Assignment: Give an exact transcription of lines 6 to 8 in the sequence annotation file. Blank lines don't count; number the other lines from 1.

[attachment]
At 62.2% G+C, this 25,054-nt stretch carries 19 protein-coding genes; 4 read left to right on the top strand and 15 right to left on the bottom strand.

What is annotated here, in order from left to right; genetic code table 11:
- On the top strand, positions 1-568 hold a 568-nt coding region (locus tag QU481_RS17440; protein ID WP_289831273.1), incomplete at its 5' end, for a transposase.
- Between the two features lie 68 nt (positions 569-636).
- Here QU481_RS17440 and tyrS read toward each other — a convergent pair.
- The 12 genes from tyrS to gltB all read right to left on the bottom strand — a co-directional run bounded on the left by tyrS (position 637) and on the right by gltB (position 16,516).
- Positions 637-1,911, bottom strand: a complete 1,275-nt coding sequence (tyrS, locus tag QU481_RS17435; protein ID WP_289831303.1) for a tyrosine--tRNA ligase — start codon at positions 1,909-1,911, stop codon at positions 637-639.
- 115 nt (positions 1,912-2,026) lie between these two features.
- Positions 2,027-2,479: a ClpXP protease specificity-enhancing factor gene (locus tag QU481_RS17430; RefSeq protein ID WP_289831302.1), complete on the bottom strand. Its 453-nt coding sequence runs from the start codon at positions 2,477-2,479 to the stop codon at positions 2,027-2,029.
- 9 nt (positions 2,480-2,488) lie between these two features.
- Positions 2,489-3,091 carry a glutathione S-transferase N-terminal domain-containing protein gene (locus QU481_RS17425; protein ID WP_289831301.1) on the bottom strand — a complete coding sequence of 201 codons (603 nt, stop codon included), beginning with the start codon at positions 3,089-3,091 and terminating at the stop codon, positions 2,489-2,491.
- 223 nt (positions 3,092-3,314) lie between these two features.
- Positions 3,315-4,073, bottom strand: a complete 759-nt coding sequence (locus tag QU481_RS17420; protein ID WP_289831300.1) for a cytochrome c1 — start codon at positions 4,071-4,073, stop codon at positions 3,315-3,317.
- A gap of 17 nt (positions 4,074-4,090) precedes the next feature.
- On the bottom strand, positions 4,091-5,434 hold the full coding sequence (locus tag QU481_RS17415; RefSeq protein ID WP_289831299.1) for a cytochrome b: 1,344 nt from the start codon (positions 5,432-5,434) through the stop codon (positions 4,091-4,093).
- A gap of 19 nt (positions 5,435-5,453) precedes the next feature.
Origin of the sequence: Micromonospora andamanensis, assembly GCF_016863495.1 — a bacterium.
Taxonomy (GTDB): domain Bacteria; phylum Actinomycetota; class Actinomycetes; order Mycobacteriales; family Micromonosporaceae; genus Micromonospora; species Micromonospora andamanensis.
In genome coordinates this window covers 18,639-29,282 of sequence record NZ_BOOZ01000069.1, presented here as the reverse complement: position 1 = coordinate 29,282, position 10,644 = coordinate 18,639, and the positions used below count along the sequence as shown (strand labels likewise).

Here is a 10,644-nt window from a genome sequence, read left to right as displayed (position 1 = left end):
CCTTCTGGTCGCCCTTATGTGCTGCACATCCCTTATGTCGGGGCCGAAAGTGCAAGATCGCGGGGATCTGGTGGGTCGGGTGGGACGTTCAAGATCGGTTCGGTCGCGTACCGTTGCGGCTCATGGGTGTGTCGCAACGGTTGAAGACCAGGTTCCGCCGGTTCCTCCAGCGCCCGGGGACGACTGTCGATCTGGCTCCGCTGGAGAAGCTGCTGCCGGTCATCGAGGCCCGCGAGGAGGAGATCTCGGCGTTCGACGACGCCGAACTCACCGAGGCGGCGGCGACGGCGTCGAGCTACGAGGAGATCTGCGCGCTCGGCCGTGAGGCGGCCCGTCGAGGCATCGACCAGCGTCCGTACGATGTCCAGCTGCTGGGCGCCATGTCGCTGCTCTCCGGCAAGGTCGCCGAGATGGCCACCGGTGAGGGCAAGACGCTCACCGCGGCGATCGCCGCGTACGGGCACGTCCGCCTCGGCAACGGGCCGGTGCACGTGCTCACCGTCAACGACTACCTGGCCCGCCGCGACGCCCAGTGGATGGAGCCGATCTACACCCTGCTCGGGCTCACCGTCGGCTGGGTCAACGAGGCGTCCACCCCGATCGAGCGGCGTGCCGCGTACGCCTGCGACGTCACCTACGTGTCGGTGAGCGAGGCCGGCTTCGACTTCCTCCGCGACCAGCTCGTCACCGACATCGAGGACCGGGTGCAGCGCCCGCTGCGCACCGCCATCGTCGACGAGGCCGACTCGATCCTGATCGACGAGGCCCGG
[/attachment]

- The 12 genes from tyrS to gltB all read right to left on the bottom strand — a co-directional run bounded on the left by tyrS (position 637) and on the right by gltB (position 16,516).
- Positions 637-1,911, bottom strand: a complete 1,275-nt coding sequence (tyrS, locus tag QU481_RS17435; protein ID WP_289831303.1) for a tyrosine--tRNA ligase — start codon at positions 1,909-1,911, stop codon at positions 637-639.
- 115 nt (positions 1,912-2,026) lie between these two features.